HETGS Line Profiles  

Building the LSF library for Chandra CALDB


Assumptions for building LSF

There are three major assumptions that we make to build the LSF library for Chandra CALDB:
  • MARX provides a perfect description of Chandra grating instruments,
  • CIAO/DS tools perform tasks as designed,
  • the HRMA system (e.g., focus) is stable in a long run.
If any of these criteria is not met, the LSF library products may not be valid or suitable for science analysis. For example, when minor changes in the MARX internal HRMA system are required based on new Chandra calibrations, we will need to refine our tools and rebuild the LSF library.

Steps for Building LSF

The steps to build LSFs are as follows:
  • Run MARX simulations for mono-energetic beams,
  • Generate a 2-D histogram of photon distribution per grating per order from MARX simulated dataset,
  • Per a fixed extraction width, generate an integrated 1-D line profile from the 2-D histogram image,
  • Perform multi-component fitting (2 Gaussian + 2 Lorentzian) to parameterize the 1-D profile,
  • Evaluate encircled energy fraction,
  • Repeat this process for various energy values and extraction widths,
  • Record and tabulate the measured values; interpolate them with uniform grid points later,
  • Bundle the interpolated values into a FITS file.

Examples of Line Profile fitting

Earlier on 1-D line profiles were fitted with one Gaussian and one Lorentzian functions for ACIS-S/HETG. However we note that these 2-component fit do not provide adequate description of the profile in general. Hence two Gaussian and two Lorentzian functions are now being utilized.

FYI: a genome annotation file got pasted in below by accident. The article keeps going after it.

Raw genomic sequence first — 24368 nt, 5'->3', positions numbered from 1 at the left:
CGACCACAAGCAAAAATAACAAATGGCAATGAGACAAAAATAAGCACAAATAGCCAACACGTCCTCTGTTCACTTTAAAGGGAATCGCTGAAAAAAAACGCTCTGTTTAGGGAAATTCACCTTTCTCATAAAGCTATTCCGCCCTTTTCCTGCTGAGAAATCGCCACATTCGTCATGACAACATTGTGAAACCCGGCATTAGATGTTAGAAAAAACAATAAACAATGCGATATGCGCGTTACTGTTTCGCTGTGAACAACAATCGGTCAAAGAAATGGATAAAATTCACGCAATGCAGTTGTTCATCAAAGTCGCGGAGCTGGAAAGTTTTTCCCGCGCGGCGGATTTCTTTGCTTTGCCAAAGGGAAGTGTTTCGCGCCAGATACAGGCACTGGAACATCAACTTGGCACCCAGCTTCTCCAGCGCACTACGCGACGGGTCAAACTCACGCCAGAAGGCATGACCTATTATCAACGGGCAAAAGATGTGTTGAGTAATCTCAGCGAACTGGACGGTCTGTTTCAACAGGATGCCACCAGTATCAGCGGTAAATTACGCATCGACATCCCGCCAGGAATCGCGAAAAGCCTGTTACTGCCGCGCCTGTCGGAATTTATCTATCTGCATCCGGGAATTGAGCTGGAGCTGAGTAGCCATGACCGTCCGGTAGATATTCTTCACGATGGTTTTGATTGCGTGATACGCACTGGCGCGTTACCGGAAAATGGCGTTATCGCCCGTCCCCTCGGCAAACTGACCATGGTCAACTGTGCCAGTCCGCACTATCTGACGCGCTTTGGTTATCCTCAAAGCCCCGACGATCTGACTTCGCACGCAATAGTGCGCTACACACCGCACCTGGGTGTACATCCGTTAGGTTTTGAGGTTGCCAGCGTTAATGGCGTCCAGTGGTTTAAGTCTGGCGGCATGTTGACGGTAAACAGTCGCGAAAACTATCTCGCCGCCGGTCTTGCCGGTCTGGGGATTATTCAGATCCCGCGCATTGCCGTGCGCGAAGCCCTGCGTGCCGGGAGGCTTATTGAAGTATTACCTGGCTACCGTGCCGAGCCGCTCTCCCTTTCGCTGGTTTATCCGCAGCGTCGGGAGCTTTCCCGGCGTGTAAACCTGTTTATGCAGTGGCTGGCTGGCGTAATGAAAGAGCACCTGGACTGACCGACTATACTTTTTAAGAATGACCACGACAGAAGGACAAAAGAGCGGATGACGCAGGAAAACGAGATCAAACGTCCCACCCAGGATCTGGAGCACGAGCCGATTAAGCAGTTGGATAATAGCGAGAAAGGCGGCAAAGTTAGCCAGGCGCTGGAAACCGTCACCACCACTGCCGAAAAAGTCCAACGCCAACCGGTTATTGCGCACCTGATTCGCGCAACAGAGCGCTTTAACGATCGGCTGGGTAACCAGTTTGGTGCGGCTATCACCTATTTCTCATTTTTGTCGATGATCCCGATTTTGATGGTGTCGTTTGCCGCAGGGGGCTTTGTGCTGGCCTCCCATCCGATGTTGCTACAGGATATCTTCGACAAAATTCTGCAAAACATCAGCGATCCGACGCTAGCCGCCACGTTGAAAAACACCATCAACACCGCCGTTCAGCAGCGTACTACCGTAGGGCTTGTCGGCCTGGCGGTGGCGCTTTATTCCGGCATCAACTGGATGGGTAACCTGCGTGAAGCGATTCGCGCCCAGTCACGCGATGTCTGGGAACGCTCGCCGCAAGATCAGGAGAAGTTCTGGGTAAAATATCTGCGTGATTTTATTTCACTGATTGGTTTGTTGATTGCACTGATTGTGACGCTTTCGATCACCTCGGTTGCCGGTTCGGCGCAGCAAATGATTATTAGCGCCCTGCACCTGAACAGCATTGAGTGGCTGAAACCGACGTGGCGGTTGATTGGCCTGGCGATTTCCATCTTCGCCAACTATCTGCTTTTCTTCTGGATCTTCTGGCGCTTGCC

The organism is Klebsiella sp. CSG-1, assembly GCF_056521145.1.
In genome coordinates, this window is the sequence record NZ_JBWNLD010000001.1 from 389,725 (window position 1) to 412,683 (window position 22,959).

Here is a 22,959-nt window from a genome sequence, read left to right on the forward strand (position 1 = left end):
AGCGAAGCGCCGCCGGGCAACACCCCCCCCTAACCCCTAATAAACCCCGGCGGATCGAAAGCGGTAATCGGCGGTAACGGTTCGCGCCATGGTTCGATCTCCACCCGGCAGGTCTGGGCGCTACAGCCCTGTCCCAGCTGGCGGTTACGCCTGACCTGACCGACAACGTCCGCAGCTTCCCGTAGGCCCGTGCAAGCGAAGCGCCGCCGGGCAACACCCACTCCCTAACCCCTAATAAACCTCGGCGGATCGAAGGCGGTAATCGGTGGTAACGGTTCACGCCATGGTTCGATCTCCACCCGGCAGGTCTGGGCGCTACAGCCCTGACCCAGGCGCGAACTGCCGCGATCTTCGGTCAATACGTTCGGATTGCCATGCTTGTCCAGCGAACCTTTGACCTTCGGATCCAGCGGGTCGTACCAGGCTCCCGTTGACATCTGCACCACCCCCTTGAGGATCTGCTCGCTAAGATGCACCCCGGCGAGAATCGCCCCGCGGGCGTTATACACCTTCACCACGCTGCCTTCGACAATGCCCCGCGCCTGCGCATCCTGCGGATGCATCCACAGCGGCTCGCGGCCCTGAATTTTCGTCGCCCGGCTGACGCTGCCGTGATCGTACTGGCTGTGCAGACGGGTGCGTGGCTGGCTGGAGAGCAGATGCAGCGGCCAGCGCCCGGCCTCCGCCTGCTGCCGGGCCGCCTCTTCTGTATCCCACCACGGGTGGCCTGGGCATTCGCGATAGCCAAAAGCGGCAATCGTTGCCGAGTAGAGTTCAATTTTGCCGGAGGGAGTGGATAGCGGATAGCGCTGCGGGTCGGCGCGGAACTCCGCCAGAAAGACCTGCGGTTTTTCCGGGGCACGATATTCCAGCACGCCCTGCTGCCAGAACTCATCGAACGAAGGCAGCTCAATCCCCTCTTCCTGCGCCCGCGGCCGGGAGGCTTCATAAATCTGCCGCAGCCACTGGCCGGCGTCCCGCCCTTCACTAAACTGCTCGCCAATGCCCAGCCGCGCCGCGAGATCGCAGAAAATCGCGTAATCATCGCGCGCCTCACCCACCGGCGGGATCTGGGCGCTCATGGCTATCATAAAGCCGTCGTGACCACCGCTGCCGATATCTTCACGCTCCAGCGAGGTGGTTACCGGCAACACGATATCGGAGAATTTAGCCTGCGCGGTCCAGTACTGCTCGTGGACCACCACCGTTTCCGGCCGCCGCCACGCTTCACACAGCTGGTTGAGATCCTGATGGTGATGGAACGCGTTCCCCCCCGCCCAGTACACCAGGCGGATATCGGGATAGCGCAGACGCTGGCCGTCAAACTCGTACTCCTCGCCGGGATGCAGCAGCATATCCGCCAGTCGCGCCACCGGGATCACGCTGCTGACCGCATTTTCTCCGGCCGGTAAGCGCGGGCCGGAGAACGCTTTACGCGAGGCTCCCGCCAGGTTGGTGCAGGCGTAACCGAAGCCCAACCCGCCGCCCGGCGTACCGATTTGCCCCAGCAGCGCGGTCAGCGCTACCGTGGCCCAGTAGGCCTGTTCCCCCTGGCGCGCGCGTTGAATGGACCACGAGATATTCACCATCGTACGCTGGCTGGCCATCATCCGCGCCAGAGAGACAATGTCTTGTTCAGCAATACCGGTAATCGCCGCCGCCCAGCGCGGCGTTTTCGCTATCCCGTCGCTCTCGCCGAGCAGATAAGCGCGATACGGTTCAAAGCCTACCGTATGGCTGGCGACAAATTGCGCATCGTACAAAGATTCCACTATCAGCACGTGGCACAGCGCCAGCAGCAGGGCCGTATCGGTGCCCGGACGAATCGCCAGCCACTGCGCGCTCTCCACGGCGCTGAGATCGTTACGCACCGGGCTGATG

Gaussian and Lorentzian functions are defined an in the following forms:

Gaussian:     F_g(\lambda) = {{G_0}\over{{\sigma}\sqrt{2\pi}}}
Lorentzian:   F_l(\lambda) = {{L_0}\over{2\pi}}{{{\Gamma}\over{({\Gamma\over{2}})^2
+ (\lambda - {{\mu}_l})^2}}}
where G_0 and L_0 refers to Gaussian and Lorentzian amplitude terms, {\mu}_g and {\mu}_l represent line centroid positions for Gaussian and Lorentzian component respectively, \sigma and \Gamma are Gaussian and Lorentzian widths. These are expressed as a function of wavelength, \lambda .

Figure 2 illustrate the fitting process with the four-component fitting:

Integrated line profile for HEG/ACIS-S at E = 1.5keV

Integrated line profile for MEG/ACIS-S at E = 1.5keV
Figure 2: HEG (top) and MEG (bottom) +1 order LSF at E = 1.5keV. Each line profile is fitted with 2 Gaussian (color-coded as blue and red lines) and 2 Lorentzian (emerald green and purple) functions. Gaussian 1 component, shown in blue, dictates the goodness of the fit at its core of LSF. The sum of these functions (light-green) is compared with the real line profile and then the residual (its scale being given in percentage in the bottom of the panel) is derived to show the fidelty of the fitting process.

Generally the four-component fitting suffices to describe both its core and wing part of LSFs. However sometimes even the four-component fitting is not sufficient, especially for the MEG line profile at a lower E value. Figure 3 gives this worst example: